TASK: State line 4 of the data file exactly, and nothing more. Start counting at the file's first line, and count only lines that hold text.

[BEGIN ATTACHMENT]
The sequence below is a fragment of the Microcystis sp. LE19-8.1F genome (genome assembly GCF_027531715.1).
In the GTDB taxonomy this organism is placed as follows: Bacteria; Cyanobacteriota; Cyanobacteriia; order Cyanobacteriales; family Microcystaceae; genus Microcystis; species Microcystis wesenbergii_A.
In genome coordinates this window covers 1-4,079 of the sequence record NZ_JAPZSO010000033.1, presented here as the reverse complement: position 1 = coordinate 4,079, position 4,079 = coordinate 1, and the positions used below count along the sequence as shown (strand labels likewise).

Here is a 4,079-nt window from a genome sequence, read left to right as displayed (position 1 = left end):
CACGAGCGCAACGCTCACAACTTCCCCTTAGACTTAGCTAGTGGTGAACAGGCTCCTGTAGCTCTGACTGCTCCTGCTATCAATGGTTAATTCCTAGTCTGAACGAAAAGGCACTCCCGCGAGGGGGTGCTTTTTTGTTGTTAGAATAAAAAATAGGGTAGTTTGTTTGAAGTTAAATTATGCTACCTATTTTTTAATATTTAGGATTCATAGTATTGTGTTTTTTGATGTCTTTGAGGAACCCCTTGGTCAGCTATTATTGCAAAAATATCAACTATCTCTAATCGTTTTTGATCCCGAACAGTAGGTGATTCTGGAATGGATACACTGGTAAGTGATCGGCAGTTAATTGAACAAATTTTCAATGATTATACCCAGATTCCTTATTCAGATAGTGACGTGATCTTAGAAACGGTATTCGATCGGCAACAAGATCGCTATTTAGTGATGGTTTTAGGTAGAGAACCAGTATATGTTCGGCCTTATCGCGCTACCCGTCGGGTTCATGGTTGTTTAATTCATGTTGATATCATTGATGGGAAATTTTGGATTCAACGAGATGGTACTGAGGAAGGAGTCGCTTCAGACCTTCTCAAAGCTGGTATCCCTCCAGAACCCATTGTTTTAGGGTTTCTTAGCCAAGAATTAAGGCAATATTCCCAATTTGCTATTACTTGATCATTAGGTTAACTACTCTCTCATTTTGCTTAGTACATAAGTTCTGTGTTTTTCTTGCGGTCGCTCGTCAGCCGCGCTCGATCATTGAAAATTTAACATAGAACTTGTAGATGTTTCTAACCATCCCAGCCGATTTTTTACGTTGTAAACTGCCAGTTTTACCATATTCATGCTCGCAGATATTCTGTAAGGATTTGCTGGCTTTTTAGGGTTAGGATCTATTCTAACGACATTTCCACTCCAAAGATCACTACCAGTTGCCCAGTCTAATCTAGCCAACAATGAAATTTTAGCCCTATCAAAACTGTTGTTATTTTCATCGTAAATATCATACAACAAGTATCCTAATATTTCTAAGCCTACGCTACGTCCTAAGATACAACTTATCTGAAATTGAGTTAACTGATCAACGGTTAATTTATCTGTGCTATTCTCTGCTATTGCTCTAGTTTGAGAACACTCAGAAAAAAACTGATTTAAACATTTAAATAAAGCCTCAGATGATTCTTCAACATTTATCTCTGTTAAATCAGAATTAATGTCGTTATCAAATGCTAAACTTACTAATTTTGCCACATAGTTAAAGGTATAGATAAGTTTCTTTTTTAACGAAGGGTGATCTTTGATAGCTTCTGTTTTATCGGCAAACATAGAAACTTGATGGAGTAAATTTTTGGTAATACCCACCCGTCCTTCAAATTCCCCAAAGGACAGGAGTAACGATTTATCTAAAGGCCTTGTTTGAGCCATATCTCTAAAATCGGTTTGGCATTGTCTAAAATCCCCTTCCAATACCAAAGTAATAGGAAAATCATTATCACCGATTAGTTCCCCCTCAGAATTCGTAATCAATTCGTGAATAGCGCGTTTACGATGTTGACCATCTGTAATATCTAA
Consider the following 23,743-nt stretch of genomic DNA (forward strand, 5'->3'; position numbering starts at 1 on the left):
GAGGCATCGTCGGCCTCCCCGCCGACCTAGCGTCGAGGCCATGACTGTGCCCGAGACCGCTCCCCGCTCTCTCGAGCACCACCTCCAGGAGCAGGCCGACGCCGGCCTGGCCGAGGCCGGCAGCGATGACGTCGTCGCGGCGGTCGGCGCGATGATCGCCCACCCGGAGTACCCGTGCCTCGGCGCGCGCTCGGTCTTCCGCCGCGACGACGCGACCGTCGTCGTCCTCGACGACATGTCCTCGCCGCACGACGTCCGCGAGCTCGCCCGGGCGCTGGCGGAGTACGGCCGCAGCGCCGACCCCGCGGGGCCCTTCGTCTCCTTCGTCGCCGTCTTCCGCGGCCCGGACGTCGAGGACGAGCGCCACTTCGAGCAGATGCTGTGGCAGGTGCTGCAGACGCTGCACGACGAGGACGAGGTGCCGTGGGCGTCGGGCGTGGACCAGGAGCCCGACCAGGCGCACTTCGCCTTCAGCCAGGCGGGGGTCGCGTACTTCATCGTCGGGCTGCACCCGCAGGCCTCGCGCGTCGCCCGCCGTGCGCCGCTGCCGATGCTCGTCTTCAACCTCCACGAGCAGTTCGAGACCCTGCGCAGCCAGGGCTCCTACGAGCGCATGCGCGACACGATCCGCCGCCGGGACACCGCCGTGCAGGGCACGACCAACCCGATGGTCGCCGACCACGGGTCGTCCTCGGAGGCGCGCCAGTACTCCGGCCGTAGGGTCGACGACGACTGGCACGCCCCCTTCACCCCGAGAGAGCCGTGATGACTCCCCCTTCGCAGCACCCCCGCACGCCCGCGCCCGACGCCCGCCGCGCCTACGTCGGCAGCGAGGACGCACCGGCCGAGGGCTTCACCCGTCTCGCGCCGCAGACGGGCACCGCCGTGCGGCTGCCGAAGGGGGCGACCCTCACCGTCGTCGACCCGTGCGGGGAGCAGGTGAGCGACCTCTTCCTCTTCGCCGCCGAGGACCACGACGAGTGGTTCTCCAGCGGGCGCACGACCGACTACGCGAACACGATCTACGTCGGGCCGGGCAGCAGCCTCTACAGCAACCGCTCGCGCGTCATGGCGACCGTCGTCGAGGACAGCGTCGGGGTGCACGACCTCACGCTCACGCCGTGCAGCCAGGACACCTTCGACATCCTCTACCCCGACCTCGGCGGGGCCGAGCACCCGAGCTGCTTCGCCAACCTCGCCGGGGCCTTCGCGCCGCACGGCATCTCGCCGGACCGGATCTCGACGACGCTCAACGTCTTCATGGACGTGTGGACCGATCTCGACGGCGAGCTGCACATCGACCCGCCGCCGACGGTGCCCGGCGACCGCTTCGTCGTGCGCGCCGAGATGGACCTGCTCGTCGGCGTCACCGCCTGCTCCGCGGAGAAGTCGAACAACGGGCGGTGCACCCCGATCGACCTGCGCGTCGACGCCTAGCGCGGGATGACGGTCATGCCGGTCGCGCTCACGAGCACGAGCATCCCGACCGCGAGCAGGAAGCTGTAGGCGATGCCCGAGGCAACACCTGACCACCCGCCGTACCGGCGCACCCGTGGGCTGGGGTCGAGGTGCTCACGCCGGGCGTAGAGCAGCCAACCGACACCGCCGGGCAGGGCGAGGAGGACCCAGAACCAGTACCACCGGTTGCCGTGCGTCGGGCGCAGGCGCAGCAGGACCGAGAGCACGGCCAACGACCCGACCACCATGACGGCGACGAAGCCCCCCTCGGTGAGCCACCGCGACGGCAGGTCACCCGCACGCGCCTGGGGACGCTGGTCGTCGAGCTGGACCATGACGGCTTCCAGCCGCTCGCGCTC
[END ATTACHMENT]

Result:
Here is a 4,079-nt window from a genome sequence, read left to right as displayed (position 1 = left end):